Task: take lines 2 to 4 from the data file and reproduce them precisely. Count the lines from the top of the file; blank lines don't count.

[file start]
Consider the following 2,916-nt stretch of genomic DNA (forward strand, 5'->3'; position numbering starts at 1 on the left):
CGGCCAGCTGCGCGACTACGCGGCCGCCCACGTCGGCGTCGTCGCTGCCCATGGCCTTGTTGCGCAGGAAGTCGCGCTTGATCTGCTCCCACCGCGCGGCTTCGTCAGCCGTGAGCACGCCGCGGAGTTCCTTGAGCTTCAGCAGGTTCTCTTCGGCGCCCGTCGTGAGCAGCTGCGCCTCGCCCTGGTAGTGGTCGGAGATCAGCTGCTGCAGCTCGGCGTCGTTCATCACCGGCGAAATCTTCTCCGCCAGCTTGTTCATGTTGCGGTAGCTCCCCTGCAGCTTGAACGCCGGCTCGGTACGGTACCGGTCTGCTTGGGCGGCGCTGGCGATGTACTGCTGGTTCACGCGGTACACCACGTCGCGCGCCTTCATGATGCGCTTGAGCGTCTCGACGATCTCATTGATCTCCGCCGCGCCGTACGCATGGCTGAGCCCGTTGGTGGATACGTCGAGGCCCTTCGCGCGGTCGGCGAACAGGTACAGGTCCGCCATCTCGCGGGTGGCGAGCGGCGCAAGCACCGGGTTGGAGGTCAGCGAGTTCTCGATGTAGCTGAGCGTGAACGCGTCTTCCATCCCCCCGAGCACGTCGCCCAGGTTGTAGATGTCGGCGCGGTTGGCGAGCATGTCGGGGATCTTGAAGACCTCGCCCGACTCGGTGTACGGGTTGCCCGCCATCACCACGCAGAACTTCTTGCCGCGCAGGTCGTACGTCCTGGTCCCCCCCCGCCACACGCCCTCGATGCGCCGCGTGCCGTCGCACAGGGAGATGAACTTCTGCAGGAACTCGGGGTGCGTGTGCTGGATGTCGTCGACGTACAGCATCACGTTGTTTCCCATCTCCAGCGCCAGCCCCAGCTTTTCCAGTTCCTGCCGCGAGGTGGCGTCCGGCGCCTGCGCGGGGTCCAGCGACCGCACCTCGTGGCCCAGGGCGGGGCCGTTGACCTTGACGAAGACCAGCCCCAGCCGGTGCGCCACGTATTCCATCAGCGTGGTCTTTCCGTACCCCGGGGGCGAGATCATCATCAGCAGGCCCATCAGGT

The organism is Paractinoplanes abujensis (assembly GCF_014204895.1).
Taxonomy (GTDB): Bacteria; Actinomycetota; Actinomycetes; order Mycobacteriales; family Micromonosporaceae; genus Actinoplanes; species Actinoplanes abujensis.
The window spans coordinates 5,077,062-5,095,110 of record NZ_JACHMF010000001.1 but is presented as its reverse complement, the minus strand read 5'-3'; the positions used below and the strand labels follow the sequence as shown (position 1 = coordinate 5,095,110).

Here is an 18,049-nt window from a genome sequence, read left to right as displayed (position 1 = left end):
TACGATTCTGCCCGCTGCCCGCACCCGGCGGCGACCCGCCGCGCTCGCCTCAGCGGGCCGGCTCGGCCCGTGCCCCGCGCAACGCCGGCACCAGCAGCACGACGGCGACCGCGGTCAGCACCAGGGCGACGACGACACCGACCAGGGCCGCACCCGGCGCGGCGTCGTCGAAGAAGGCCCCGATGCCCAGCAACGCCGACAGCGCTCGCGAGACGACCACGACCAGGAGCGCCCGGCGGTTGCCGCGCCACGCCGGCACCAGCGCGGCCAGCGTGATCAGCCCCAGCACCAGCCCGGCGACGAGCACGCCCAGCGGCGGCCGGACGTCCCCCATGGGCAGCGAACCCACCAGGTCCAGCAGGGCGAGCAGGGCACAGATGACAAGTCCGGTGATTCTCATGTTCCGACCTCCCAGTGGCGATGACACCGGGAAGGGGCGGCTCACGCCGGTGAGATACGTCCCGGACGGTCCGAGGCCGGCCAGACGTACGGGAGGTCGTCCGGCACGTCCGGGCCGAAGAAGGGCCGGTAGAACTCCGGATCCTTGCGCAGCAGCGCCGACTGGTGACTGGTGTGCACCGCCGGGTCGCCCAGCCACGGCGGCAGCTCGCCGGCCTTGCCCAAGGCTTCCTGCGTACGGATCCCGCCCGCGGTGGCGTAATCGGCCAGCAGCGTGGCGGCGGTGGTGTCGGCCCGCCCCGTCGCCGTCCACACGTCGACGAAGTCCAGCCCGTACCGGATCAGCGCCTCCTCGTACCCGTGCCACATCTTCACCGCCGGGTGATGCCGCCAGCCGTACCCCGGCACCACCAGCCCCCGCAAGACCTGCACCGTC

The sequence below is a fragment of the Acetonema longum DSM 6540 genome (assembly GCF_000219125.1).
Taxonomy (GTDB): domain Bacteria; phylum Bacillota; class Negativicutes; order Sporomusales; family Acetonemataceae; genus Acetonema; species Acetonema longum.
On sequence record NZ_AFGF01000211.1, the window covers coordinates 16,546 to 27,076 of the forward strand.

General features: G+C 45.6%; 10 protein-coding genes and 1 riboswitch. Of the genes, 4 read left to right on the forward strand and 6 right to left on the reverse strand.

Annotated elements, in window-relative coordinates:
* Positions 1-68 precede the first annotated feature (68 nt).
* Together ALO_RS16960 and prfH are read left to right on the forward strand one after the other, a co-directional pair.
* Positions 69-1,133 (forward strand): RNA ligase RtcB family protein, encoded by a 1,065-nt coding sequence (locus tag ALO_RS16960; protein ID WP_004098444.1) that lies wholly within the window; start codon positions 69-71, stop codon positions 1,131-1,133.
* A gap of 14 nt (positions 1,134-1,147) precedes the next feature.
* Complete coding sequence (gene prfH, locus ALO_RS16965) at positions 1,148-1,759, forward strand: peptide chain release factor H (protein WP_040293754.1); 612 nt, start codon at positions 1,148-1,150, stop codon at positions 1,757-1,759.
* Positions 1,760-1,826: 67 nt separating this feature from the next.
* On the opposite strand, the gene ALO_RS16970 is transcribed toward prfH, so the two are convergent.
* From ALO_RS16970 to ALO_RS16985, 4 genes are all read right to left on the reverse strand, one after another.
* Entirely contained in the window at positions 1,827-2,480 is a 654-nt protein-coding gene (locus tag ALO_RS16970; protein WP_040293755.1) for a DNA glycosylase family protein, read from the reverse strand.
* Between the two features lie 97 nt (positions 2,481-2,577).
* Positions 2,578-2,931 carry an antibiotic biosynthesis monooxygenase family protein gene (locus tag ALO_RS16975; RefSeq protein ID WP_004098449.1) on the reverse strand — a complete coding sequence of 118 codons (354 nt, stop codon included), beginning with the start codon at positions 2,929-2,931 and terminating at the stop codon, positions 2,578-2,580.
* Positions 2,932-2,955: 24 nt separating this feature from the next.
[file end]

CGGCCAGCTGCGCGACTACGCGGCCGCCCACGTCGGCGTCGTCGCTGCCCATGGCCTTGTTGCGCAGGAAGTCGCGCTTGATCTGCTCCCACCGCGCGGCTTCGTCAGCCGTGAGCACGCCGCGGAGTTCCTTGAGCTTCAGCAGGTTCTCTTCGGCGCCCGTCGTGAGCAGCTGCGCCTCGCCCTGGTAGTGGTCGGAGATCAGCTGCTGCAGCTCGGCGTCGTTCATCACCGGCGAAATCTTCTCCGCCAGCTTGTTCATGTTGCGGTAGCTCCCCTGCAGCTTGAACGCCGGCTCGGTACGGTACCGGTCTGCTTGGGCGGCGCTGGCGATGTACTGCTGGTTCACGCGGTACACCACGTCGCGCGCCTTCATGATGCGCTTGAGCGTCTCGACGATCTCATTGATCTCCGCCGCGCCGTACGCATGGCTGAGCCCGTTGGTGGATACGTCGAGGCCCTTCGCGCGGTCGGCGAACAGGTACAGGTCCGCCATCTCGCGGGTGGCGAGCGGCGCAAGCACCGGGTTGGAGGTCAGCGAGTTCTCGATGTAGCTGAGCGTGAACGCGTCTTCCATCCCCCCGAGCACGTCGCCCAGGTTGTAGATGTCGGCGCGGTTGGCGAGCATGTCGGGGATCTTGAAGACCTCGCCCGACTCGGTGTACGGGTTGCCCGCCATCACCACGCAGAACTTCTTGCCGCGCAGGTCGTACGTCCTGGTCCCCCCCCGCCACACGCCCTCGATGCGCCGCGTGCCGTCGCACAGGGAGATGAACTTCTGCAGGAACTCGGGGTGCGTGTGCTGGATGTCGTCGACGTACAGCATCACGTTGTTTCCCATCTCCAGCGCCAGCCCCAGCTTTTCCAGTTCCTGCCGCGAGGTGGCGTCCGGCGCCTGCGCGGGGTCCAGCGACCGCACCTCGTGGCCCAGGGCGGGGCCGTTGACCTTGACGAAGACCAGCCCCAGCCGGTGCGCCACGTATTCCATCAGCGTGGTCTTTCCGTACCCCGGGGGCGAGATCATCATCAGCAGGCCCATCAGGT

The organism is Paractinoplanes abujensis (assembly GCF_014204895.1).
Taxonomy (GTDB): Bacteria; Actinomycetota; Actinomycetes; order Mycobacteriales; family Micromonosporaceae; genus Actinoplanes; species Actinoplanes abujensis.